B. Annular pancreas.
C. Jejunal atresia.
D. Intestinal Perforation.
Inflammatory pneumatocoeles result from a rapidly progressive inflammation in which there are plugging of the smaller bronchi in the affected areas, destruction of the distal alveolar tissue, and cystic hyperexpansion of the air space. Pneumatocoeles are found much more often in children than in adults.
They are seen particularly in infants and children with staphylococcal pneumonia.
However, they have also been described in pneumonia due to other micro-organisms such as Streptococcus pneumoniae, Klebsiella, Hemophilus influenzae, and in measles pneumonitis.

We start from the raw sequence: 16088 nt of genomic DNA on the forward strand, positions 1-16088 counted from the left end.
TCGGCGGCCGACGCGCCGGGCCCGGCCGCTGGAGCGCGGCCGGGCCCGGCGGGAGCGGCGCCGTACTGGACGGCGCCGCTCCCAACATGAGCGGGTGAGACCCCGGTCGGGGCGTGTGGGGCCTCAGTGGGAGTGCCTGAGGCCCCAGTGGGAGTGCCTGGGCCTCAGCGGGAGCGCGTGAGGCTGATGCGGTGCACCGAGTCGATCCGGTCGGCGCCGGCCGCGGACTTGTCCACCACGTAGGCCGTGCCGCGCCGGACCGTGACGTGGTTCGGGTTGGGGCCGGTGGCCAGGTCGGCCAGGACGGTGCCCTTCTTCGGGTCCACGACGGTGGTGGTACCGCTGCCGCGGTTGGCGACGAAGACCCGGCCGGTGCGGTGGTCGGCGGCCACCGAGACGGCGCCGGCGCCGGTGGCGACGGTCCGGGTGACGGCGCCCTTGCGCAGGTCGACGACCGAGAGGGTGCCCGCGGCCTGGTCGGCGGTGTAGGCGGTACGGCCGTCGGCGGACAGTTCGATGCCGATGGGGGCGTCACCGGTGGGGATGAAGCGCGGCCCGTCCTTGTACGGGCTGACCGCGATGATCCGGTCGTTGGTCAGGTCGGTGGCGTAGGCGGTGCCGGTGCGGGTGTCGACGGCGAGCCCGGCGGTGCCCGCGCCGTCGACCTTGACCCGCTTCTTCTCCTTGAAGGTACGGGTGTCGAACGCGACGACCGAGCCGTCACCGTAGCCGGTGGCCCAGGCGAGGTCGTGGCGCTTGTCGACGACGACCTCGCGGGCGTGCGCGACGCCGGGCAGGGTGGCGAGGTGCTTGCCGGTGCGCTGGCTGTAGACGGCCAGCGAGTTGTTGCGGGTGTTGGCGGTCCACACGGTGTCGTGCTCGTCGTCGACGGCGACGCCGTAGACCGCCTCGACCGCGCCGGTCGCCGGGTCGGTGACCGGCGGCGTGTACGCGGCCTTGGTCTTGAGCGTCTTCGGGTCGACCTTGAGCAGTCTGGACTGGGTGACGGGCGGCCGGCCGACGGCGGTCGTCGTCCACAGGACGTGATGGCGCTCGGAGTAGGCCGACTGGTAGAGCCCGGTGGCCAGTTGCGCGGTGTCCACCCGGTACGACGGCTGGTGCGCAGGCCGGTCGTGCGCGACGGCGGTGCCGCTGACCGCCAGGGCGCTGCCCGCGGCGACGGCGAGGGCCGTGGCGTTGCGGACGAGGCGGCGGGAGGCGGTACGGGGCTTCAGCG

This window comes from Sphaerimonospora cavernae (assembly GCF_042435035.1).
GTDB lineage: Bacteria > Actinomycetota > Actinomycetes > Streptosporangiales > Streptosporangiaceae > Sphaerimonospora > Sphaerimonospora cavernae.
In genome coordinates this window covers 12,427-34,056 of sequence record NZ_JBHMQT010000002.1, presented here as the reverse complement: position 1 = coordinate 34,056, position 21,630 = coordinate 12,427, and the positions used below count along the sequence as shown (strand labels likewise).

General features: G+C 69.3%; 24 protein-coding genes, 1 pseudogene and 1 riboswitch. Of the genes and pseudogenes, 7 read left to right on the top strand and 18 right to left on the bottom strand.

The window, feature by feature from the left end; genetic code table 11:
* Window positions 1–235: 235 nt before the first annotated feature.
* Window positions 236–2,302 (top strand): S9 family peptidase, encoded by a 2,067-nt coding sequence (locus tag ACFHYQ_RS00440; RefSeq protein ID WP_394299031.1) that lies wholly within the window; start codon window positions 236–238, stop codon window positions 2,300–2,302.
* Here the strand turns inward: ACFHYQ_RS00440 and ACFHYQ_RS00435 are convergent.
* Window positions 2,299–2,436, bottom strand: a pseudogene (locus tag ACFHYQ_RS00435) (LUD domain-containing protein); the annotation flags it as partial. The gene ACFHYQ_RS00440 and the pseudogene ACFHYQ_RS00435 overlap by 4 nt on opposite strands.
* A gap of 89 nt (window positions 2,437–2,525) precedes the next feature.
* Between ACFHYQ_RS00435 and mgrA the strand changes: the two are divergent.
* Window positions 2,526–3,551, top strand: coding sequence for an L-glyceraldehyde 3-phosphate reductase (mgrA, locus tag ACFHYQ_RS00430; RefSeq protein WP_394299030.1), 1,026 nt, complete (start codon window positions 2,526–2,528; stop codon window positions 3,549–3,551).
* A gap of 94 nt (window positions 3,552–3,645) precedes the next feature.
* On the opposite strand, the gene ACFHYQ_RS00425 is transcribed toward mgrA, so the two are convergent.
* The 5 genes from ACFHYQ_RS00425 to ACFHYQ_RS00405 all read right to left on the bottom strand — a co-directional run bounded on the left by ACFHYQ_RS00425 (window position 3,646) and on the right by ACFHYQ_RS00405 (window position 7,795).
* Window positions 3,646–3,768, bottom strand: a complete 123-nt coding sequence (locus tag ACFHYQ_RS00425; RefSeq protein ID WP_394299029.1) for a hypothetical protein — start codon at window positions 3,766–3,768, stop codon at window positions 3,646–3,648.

On chest radiographs, they appear as thin-walled,rounded radiolucencies in areas of pneumonic consolidation. They can be single or multiple.
As the surrounding consolidation resolves, the pneumatocoeles become more apparent and/or enlarge. Thus, they are usually seen during the resolution stage of pneumonitis.
Most often, however, they resolve slowly and disappear within two to three weeks